Commercial papers (CP) constituted 24 per cent of our borrowings in the September quarter. This may seem high optically, but it was supported by an equivalent share of short-maturity loans including gold and capital markets, with an average maturity of three-six months, and commercial vehicle and SME loans with an average maturity of around 18 months. 

On the asset-liability management (ALM) front, we were well matched in all the buckets. Nevertheless, in view of the changed liquidity scenario, we are actively looking to reduce the share of CP funding by 40-50 per cent by end-December. CPs will be replaced by term loans, NCDs (nonconvertible debentures) and off balance-sheet borrowings. We also received refinance of Rs 1,000 crore from the National Housing Bank this quarter. 

How much did your cost of borrowing rise in the past three months? 

Our incremental cost of borrowing has risen by about 75-100 basis points. The average cost of borrowing is estimated to rise by 30-40 bps due to higher rate of interest as well as change in the liability mix towards more long-term borrowings. 

How much did you increase retail loan interest rates in the past three months? 

We have raised our lending rates by 90-150 bps across products. As such, we expect that our net interest margins will be largely protected.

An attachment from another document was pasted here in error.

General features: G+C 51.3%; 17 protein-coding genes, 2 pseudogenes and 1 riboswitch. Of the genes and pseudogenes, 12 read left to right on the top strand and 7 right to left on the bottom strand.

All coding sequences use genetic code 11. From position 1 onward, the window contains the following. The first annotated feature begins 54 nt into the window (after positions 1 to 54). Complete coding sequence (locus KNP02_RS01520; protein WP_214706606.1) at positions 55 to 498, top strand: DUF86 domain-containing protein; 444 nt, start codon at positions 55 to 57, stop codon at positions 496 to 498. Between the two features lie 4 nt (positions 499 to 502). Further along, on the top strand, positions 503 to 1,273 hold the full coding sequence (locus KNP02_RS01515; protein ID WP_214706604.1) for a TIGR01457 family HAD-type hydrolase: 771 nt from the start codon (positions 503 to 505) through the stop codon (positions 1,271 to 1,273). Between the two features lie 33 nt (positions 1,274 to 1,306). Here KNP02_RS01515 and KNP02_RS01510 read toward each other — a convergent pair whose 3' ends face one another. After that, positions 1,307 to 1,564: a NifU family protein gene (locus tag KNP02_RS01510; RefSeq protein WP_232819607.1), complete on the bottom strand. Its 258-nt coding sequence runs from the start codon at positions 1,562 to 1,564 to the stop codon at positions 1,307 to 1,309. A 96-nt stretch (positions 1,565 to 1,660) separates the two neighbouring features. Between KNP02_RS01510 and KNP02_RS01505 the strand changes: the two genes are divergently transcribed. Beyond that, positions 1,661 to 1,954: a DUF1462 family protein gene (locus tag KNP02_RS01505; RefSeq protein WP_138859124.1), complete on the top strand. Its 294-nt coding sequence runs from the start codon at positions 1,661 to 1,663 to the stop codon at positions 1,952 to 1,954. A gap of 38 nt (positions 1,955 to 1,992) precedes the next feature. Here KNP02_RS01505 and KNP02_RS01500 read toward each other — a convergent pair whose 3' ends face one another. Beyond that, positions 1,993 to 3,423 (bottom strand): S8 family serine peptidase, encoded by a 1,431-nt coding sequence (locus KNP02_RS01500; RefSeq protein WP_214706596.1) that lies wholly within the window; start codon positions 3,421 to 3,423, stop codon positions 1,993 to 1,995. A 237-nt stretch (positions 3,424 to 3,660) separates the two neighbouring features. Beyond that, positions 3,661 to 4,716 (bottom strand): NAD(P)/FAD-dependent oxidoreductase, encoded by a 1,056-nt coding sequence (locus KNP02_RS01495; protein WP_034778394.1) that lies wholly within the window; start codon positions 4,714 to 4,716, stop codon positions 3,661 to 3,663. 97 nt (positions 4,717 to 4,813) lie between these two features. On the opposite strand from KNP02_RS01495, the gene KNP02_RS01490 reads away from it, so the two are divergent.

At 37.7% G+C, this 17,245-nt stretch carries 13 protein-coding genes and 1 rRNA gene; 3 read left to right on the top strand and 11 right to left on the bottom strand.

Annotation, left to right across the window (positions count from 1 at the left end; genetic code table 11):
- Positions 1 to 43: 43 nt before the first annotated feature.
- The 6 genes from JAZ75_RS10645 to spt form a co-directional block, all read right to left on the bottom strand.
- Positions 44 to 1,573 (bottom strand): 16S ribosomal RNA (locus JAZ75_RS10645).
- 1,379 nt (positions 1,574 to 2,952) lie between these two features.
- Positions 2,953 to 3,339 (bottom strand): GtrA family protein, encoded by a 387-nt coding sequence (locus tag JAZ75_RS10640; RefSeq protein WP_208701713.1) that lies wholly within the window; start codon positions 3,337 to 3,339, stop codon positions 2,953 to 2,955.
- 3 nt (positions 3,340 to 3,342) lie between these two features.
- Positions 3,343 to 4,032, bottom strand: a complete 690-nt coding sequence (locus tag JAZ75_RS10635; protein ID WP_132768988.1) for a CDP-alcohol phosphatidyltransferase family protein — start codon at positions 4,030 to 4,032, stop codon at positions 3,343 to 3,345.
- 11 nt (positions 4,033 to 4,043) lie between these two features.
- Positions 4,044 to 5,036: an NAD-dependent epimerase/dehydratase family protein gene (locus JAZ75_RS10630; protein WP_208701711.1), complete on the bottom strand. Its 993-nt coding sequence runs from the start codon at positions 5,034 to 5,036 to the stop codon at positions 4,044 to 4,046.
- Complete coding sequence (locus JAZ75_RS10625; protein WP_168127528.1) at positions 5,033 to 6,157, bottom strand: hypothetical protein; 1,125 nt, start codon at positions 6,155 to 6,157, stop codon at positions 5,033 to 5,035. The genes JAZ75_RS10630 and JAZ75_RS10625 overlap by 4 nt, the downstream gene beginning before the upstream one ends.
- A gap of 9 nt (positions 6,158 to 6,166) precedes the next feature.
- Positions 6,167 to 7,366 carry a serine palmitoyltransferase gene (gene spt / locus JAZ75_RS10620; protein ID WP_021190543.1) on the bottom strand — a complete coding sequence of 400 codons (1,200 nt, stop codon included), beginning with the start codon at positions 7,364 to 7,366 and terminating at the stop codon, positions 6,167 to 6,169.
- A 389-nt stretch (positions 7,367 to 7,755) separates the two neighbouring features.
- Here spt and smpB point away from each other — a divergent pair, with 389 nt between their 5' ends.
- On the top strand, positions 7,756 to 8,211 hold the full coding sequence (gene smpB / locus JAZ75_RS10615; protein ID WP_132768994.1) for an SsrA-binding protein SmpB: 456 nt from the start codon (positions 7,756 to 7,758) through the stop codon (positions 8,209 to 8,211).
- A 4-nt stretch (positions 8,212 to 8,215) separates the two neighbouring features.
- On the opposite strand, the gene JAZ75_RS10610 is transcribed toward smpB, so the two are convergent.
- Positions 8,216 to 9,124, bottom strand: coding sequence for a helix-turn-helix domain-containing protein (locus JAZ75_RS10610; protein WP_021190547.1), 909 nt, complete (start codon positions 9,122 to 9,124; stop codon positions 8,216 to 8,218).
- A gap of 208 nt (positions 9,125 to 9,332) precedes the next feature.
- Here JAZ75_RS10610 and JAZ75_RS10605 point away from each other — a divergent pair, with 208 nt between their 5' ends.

When do you expect the lending business to normalize? 

Much of the liability-side rebalancing has happened in the current quarter. We expect faster lending growth next quarter, especially in our focus products including home loans, SME loans, gold loans and microfinance loans. 

How did you manage liquidity in the past three months? 

The liquidity situation has improved significantly since the last fortnight of September this year, immediately following the IL&FS default. Availability of funds has improved and rate of interest has dropped. The scare of default by some NBFCs or HFCs (housing finance companies) has now passed. It seems, the industry has been able to tide over the short-term liquidity crunch. 

The sudden drying up of funding for NBFCs could have created ALM issues for the healthiest of NBFCs. In recent months, inflows into mutual funds have significantly improved. Moreover, banks remain flush with liquidity due to good growth in deposits. As such, both mutual funds and banks have been lending to NBFCs. We have been raising long-term borrowings through portfolio selldown, term loans and NCDs. We have been using these borrowings to repay and prepay our short-term borrowings, including CPs. 

Where does IIFL stand out?

We have the advantage of having 85 per cent of our loan assets under management (AUM) in retail assets and 45 per cent of loans qualifying for priority sector lending norms. These loans are in good demand from the banking sector, including government, private and foreign banks. In normal times too, we sold down these loans to banks and we continue to do so in the current quarter.